- The Washington Times - Wednesday, April 24, 2013

Russian President Vladimir Putin has launched an “unprecedented” attack against political dissidence that includes harassment and intimidation, Human Rights Watch said in a report released Wednesday.

The group, based in New York, said in its report that the former KGB officer has used his government officers to engage in a “nationwide campaign” against civil society groups and those who oppose his politics, NBC reported.

Public relations-wise, the timing of the report’s release was unfortunate. It came out the same day that Alexei Navalny, an outspoken critic of Mr. Putin’s government, asked that a court toss what he called were fabricated charges aimed at silencing him.

The report also follows the publication last week of a U.S. State Department document that lists a range of human rights abuses that have taken place of late in Russia. One item on the list, NBC reported: Mr. Putin’s government issues fines to those who take part in political meetings that aren’t sanctioned by the government.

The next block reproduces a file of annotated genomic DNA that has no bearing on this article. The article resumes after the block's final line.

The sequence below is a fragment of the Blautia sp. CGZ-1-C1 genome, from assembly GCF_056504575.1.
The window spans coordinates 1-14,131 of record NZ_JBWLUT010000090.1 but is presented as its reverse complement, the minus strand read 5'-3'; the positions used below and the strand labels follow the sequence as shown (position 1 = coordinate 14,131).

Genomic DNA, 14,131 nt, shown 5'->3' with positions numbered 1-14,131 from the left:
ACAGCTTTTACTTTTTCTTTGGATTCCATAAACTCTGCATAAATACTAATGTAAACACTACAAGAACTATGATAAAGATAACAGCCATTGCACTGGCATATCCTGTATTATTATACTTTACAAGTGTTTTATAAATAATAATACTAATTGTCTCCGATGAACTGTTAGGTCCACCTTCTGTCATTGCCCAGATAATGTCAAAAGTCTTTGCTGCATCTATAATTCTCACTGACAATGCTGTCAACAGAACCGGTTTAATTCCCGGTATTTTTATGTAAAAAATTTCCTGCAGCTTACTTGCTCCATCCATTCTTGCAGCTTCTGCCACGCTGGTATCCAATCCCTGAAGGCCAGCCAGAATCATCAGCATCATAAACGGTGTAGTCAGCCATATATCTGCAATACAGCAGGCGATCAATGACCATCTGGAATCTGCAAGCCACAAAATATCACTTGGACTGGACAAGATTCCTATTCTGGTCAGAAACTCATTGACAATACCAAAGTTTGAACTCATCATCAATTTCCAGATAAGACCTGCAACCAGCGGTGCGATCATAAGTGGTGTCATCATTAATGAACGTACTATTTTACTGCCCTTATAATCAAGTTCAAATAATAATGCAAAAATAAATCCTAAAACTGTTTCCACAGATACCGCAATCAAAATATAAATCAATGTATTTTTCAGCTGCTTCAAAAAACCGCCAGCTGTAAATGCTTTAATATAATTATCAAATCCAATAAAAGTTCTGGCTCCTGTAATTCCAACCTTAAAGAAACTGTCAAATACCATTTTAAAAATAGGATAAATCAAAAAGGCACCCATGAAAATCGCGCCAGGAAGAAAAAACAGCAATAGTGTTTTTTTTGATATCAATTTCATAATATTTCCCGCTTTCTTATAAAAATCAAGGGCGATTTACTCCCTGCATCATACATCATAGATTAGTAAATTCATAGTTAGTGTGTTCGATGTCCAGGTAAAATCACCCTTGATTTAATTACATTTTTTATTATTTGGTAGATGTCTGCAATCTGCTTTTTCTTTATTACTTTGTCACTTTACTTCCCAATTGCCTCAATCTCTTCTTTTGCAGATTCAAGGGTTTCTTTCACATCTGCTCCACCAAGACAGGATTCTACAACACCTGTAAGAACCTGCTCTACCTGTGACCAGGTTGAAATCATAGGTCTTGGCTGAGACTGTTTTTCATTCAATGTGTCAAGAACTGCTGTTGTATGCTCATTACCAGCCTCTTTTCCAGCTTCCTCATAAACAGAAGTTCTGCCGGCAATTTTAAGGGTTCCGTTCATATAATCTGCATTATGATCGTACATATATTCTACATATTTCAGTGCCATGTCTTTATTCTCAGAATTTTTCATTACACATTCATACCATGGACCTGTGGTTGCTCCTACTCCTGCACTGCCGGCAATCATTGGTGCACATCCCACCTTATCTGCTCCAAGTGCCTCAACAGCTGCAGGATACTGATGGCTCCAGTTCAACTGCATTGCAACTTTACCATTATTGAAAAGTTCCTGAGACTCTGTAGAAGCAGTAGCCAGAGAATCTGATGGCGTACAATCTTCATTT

Human Rights Watch said Mr. Putin attempts to portray critics as “clandestine enemies” and jails those who defy his politics. He has also overseen the passage of several laws that restrict citizens’ rights, including one that could lead to charges of treason against human rights advocates.

“The laws and government actions described in this report violate Russia’s international legal obligations to protect freedom of association, expression and assembly, and threaten the viability of Russia’s vibrant civil society,” the Human Rights Watch report stated, as cited by NBC.